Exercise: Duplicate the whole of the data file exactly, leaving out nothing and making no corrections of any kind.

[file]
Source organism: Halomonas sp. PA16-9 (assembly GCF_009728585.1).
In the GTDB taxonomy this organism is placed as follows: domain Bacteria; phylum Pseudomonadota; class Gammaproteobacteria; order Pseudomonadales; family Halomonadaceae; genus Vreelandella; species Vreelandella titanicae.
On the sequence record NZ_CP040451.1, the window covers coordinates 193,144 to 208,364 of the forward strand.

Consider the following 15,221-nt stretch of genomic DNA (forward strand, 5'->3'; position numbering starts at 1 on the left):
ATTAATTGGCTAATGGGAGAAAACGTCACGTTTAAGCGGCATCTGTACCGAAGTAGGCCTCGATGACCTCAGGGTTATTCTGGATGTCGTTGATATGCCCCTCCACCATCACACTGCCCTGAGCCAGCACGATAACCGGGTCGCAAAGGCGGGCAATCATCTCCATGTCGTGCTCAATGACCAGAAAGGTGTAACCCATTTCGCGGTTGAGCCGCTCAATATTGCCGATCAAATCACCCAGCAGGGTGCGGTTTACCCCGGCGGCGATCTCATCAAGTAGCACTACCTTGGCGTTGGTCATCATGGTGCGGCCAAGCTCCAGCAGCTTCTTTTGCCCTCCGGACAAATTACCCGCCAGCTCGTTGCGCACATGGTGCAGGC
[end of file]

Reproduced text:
Source organism: Halomonas sp. PA16-9 (assembly GCF_009728585.1).
In the GTDB taxonomy this organism is placed as follows: domain Bacteria; phylum Pseudomonadota; class Gammaproteobacteria; order Pseudomonadales; family Halomonadaceae; genus Vreelandella; species Vreelandella titanicae.
On the sequence record NZ_CP040451.1, the window covers coordinates 193,144 to 208,364 of the forward strand.

Consider the following 15,221-nt stretch of genomic DNA (forward strand, 5'->3'; position numbering starts at 1 on the left):
ATTAATTGGCTAATGGGAGAAAACGTCACGTTTAAGCGGCATCTGTACCGAAGTAGGCCTCGATGACCTCAGGGTTATTCTGGATGTCGTTGATATGCCCCTCCACCATCACACTGCCCTGAGCCAGCACGATAACCGGGTCGCAAAGGCGGGCAATCATCTCCATGTCGTGCTCAATGACCAGAAAGGTGTAACCCATTTCGCGGTTGAGCCGCTCAATATTGCCGATCAAATCACCCAGCAGGGTGCGGTTTACCCCGGCGGCGATCTCATCAAGTAGCACTACCTTGGCGTTGGTCATCATGGTGCGGCCAAGCTCCAGCAGCTTCTTTTGCCCTCCGGACAAATTACCCGCCAGCTCGTTGCGCACATGGTGCAGGC